The 7 Habits of Highly Effective Teens
By Murray Bourne, 26 Jun 2005
by Sean Covey
Fireside Books, 1998
A Summary Review
Sean Covey is the son of the (highly successful) Stephen Covey who wrote "The 7 Habits of Highly Effective People".
The book suffers somewhat from the "Oprah Syndrome" - it is on occasions rather saccharine and simplistic in that 'we can fix your problem in one page, or on a one-hour TV show', so favoured by many Americans. (He even quotes Oprah here and there).
However, there are some gems in the book, particularly when it comes to advice on educational issues. I would recommend the book for any teenage students since many of them would benefit from the suggestions given. My own 13-year old daughter read it and found it useful.
Some examples of the advice given:
- Reduce "screentime" (defined as anytime spent in front of a computer, TV, video game or movie) (p. 220)
- "Don't let school be your only form of education. Let the world be your campus... Take additional classes, check out books and see movies about the topic [that you don't enjoy]." (p 216).
- "Don't let school get in the way of your education" (p. 219)
The book is peppered with anecdotes, often on themes related to school.. One of these was about the author going to a car maintenance course and achieving an A grade, but admitting that he just rote learned the material and still couldn't fix a car. (p 220)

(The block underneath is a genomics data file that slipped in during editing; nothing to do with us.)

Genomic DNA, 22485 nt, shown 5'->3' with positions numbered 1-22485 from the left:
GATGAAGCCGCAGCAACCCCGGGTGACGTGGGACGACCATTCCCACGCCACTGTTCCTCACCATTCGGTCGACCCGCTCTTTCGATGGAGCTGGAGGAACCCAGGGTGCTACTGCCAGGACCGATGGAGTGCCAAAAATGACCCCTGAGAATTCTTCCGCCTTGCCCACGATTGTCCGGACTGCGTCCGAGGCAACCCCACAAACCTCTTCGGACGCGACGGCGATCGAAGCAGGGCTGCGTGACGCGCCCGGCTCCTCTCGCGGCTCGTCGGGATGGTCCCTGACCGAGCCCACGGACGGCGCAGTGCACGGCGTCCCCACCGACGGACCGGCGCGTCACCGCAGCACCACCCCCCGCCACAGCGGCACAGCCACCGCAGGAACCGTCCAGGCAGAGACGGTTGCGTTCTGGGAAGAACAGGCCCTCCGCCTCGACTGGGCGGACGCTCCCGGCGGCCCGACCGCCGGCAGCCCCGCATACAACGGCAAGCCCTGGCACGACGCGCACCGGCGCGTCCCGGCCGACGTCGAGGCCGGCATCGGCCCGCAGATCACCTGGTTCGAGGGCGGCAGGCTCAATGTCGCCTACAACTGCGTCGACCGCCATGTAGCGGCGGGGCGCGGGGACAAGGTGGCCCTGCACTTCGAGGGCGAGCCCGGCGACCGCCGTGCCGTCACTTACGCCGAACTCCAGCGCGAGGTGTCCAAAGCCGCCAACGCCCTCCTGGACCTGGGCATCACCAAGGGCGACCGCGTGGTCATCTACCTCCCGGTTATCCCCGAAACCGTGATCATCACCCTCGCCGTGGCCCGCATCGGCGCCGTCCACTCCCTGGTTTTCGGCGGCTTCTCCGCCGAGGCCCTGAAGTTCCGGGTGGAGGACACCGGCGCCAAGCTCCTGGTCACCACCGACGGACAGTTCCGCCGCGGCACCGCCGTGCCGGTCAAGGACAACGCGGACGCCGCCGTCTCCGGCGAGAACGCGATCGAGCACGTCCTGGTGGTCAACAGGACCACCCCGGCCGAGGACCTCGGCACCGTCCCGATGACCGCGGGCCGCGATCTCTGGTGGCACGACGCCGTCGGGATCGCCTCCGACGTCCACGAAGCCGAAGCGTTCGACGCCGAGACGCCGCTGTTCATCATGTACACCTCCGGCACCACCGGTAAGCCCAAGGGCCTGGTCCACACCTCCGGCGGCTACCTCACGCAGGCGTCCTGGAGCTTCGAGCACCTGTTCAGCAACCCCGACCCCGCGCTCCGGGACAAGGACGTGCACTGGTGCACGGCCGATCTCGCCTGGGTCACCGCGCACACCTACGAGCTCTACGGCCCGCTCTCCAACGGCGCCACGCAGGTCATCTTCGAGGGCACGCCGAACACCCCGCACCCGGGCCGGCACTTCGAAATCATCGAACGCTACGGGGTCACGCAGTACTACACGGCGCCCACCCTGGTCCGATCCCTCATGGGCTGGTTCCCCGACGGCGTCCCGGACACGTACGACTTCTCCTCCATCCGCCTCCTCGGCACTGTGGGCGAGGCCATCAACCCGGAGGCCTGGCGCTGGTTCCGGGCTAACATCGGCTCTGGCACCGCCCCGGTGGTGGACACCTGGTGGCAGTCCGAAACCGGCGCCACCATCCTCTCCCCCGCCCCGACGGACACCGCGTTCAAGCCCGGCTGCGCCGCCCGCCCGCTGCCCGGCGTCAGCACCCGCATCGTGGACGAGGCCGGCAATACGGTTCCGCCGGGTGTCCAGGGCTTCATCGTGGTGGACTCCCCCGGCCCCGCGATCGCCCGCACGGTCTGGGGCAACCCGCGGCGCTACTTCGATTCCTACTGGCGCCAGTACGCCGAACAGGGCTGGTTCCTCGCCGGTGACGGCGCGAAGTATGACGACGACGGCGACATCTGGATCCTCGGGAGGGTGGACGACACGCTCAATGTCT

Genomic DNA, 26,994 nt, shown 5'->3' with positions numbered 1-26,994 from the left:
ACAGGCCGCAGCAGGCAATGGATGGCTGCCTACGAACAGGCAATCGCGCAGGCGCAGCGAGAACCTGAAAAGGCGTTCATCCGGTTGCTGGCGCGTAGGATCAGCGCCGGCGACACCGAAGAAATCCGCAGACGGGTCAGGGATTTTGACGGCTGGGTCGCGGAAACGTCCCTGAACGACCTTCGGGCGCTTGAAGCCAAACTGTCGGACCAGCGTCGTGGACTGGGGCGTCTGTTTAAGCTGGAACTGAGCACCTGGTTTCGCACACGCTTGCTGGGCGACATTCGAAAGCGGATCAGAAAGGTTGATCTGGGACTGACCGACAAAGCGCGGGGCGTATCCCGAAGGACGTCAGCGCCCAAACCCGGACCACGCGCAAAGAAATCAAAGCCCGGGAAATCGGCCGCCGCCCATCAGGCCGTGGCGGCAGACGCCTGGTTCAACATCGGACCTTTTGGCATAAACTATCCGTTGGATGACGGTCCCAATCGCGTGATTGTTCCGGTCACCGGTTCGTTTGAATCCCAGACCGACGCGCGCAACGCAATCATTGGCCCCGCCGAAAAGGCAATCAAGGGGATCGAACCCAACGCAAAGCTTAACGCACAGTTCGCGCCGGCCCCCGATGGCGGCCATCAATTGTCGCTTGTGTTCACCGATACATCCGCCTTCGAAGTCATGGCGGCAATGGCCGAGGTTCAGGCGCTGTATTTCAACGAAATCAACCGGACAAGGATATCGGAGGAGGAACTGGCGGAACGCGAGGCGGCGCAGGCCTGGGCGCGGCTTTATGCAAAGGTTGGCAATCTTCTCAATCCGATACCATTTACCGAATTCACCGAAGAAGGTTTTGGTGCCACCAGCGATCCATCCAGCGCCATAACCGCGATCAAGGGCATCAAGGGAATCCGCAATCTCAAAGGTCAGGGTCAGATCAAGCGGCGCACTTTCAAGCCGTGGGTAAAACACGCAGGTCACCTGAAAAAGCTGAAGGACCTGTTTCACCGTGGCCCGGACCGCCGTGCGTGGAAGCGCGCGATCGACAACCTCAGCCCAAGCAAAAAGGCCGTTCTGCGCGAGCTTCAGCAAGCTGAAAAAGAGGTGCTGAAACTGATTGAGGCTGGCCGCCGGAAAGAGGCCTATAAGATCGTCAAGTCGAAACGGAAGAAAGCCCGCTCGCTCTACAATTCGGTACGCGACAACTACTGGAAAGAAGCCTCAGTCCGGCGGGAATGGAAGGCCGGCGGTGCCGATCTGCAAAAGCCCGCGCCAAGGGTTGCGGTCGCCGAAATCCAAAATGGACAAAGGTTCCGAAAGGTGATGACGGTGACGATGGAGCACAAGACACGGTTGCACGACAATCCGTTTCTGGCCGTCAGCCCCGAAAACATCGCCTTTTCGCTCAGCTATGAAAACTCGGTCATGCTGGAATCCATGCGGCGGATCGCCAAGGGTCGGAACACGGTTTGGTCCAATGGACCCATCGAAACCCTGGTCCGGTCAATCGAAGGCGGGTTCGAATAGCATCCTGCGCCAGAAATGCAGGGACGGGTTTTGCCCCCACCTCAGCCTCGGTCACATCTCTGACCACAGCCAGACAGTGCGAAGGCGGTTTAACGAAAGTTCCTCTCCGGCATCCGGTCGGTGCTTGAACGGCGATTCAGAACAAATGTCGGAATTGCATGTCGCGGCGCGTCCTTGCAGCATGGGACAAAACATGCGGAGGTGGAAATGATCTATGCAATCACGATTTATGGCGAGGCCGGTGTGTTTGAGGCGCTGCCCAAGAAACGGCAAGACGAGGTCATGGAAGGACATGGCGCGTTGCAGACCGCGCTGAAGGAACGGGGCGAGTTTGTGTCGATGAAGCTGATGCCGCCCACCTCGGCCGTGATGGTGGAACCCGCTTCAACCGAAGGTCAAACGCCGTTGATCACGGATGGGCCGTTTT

Another story concerned a boy with an alcoholic father who beat him whenever he caught him reading (p. 227) He ended up hiding in a library and went on to become an editor and author.
He has some interesting things to say (p. 146) about assessment in the story about his college class that had 90 students and it was announced that 9 of them would fail the semester.So he worked hard at not losing, including not sharing ideas with his classmates. [Educational institutions have a lot to answer for...]
Covey tells a striking story in the "Caring for Your Brain" section (p. 216 - and I am paraphrasing). A young man goes to Socrates one day and says "I want to know everything you know". Socrates shoved the young man's head under water of the river until he was gasping for air. The young man complained bitterly and Socrates replied "When you want to learn as badly as you wanted to breathe just now, then come back and see me." [Moral: There is no such thing as a free lunch...]
It seems to me that one of the biggest problems for our students is time management. The book offers some good suggestions on this topic (p. 107). He suggests 4 time quadrants, with not important/important on one axis and urgent/not urgent on the other. He then discusses the 4 types in the quadrants and suggests strategies for dealing with each type:
- The Procrastinator
- The Prioritiser
- The Yes-Man
- The Slacker
This softcover book is recommended for those occasions when you are counselling students who are having a rough time coping with life and school. It would also be good for your own teenage children to read it.
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